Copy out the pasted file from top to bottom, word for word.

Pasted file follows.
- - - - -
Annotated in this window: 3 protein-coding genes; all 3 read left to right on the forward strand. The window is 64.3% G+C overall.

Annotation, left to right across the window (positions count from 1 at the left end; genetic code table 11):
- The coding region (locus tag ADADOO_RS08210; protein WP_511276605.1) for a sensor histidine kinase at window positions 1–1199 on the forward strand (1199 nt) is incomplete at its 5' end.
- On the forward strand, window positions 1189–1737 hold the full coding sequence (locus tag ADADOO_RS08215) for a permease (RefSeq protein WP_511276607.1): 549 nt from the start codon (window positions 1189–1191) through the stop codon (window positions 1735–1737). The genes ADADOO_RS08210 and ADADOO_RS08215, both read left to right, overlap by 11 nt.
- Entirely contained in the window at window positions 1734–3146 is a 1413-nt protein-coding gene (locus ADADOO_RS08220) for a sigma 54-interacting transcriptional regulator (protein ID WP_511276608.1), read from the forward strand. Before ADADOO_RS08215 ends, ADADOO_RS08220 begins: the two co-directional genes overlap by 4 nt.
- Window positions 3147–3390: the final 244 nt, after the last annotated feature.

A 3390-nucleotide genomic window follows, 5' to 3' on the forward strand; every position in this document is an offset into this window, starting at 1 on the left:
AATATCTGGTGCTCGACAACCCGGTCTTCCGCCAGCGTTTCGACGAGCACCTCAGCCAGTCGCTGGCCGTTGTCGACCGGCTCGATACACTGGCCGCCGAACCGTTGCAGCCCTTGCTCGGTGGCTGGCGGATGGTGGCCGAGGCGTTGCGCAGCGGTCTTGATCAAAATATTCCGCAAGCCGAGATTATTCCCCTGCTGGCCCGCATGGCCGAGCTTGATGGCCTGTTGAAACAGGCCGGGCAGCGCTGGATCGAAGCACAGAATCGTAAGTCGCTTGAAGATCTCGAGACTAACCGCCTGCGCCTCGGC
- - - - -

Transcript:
Annotated in this window: 3 protein-coding genes; all 3 read left to right on the forward strand. The window is 64.3% G+C overall.

Annotation, left to right across the window (positions count from 1 at the left end; genetic code table 11):
- The coding region (locus tag ADADOO_RS08210; protein WP_511276605.1) for a sensor histidine kinase at window positions 1–1199 on the forward strand (1199 nt) is incomplete at its 5' end.
- On the forward strand, window positions 1189–1737 hold the full coding sequence (locus tag ADADOO_RS08215) for a permease (RefSeq protein WP_511276607.1): 549 nt from the start codon (window positions 1189–1191) through the stop codon (window positions 1735–1737). The genes ADADOO_RS08210 and ADADOO_RS08215, both read left to right, overlap by 11 nt.
- Entirely contained in the window at window positions 1734–3146 is a 1413-nt protein-coding gene (locus ADADOO_RS08220) for a sigma 54-interacting transcriptional regulator (protein ID WP_511276608.1), read from the forward strand. Before ADADOO_RS08215 ends, ADADOO_RS08220 begins: the two co-directional genes overlap by 4 nt.
- Window positions 3147–3390: the final 244 nt, after the last annotated feature.

A 3390-nucleotide genomic window follows, 5' to 3' on the forward strand; every position in this document is an offset into this window, starting at 1 on the left:
AATATCTGGTGCTCGACAACCCGGTCTTCCGCCAGCGTTTCGACGAGCACCTCAGCCAGTCGCTGGCCGTTGTCGACCGGCTCGATACACTGGCCGCCGAACCGTTGCAGCCCTTGCTCGGTGGCTGGCGGATGGTGGCCGAGGCGTTGCGCAGCGGTCTTGATCAAAATATTCCGCAAGCCGAGATTATTCCCCTGCTGGCCCGCATGGCCGAGCTTGATGGCCTGTTGAAACAGGCCGGGCAGCGCTGGATCGAAGCACAGAATCGTAAGTCGCTTGAAGATCTCGAGACTAACCGCCTGCGCCTCGGC